There were two major pieces of news from Capitol Hill today involving the annual appropriations process. The first is that both chambers cleared a bill (nicknamed the “minibus” as opposed to the frequently used and more comprehensive “omnibus”) that provides funding through September 2019 for a number of major segments of the federal government, as The Hill reports:
The legislation, which makes up approximately 12 percent of overall 2019 spending, was passed by a bipartisan vote of 377-20. The Senate overwhelmingly passed an identical bill Wednesday evening, and the White House has indicated that Trump will sign the measure.
The package passed Thursday includes bills for military construction and veterans’ affairs, the legislative branch as well as energy and water.
But politically, this is the bigger deal, as Roll Call reports:
Appropriators have cut a deal to keep all of the government funded through at least Dec. 7.
House Appropriations Chairman Rodney Frelinghuysen announced at a meeting of House and Senate conferees on the combined spending bill for Defense, and Labor-Health and Human Services-Education, that the conference report will include a continuing resolution through that date, for departments and agencies not otherwise funded.
“We have reached resolution on all items and completed our work on these bills,” the New Jersey Republican said of the two bills in conference Thursday morning.
So the next appropriations package due to fly toward Trump’s desk includes a “cromnibus,” or language extending appropriations beyond the end of the fiscal year (September 30) for anything not covered by a more specific measure. That means no government shutdown before the midterms.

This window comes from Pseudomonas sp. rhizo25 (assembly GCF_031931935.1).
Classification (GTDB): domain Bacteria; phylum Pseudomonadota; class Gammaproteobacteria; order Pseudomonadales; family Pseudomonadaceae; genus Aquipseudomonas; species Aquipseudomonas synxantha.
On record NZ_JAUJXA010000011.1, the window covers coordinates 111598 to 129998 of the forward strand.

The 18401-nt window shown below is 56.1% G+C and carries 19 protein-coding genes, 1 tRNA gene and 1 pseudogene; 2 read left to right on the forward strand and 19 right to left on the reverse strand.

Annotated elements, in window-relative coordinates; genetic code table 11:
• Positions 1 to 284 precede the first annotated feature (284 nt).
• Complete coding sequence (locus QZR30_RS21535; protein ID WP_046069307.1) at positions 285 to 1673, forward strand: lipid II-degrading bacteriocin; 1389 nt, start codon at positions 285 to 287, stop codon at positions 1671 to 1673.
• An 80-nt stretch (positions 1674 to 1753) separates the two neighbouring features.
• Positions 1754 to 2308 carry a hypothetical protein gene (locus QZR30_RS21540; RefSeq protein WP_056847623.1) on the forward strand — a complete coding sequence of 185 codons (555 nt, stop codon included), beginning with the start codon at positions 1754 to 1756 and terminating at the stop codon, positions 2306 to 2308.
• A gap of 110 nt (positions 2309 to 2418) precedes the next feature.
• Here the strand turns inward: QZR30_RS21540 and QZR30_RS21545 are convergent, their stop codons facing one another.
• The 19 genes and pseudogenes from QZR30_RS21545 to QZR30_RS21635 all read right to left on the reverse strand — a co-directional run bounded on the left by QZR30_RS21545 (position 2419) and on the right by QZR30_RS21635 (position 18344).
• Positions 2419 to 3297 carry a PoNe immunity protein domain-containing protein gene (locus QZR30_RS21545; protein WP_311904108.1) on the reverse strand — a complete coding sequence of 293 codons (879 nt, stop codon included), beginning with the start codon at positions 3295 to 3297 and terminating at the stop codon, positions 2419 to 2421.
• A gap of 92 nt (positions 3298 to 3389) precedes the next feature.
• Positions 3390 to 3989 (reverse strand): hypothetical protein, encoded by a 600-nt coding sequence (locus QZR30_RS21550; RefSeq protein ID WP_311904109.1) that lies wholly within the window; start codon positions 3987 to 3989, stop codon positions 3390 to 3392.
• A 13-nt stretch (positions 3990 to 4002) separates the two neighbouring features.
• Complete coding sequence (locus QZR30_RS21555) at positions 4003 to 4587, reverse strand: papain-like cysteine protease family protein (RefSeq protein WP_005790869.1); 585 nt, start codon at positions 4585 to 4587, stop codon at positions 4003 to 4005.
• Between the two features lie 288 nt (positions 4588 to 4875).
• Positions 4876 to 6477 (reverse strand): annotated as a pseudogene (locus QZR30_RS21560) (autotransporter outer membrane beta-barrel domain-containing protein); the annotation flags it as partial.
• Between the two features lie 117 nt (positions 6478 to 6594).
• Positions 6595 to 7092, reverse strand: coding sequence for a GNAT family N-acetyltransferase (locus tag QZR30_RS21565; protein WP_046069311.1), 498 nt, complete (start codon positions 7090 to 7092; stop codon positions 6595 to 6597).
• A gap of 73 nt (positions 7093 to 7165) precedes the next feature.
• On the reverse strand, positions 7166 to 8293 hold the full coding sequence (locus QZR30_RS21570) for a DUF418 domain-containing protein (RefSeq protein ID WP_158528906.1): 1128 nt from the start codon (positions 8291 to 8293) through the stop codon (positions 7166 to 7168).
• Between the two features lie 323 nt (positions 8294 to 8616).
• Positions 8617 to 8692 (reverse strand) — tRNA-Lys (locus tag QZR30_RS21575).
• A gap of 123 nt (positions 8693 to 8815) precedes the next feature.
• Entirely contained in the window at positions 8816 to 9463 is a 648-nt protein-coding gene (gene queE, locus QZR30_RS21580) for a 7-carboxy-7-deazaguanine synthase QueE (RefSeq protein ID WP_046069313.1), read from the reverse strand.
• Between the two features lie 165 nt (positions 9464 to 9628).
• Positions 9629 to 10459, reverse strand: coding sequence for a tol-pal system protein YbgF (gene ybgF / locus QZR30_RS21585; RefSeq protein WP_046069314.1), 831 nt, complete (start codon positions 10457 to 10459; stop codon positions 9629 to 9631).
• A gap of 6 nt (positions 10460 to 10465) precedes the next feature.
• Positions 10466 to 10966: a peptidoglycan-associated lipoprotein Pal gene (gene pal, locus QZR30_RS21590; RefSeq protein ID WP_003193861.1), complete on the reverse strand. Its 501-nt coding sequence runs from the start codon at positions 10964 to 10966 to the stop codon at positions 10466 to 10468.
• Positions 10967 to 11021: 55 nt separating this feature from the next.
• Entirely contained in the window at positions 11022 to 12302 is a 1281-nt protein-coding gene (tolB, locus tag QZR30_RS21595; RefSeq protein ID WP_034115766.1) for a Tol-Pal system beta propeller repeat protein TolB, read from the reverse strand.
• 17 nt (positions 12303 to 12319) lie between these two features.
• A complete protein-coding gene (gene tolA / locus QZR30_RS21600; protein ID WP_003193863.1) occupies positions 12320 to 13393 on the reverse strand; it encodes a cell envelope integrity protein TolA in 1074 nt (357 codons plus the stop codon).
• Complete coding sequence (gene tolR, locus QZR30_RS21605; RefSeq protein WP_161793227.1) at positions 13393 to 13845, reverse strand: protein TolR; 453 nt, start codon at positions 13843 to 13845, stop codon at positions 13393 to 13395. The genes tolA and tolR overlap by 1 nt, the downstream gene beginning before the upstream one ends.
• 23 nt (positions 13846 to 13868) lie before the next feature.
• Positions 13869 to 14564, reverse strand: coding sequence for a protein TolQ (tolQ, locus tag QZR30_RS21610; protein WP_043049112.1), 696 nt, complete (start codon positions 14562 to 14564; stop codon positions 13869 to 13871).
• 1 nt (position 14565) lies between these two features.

After the trauma trip the president put Congress through in March before finally signing the omnibus bill that is funding the federal government right now, it’s extremely unlikely that appropriators would make this announcement without ironclad assurances that Trump has abandoned his earlier threats to shut down the government over border-wall money.
There was some grumbling, however, from conservatives who can’t give up the dream of taking the government hostage for their various demands, as reflected in this missive from Heritage Action:
It is disappointing to see conservative priorities shut out of the appropriations process yet again. The appropriations bills, including those in today’s minibus, lack conservative policy riders and any level of fiscal restraint requested by the Trump administration. While the process was arguably better this year, the results were not. The appropriations process continues to be bogged down in dysfunction as defense funding is held hostage by Democrat spending priorities. This December, Republicans must find a way to marry improved process with conservative policy that voters elected them and President Trump to accomplish.
So I guess some ideologues – and maybe the president – can still dream of a government shutdown for Christmas.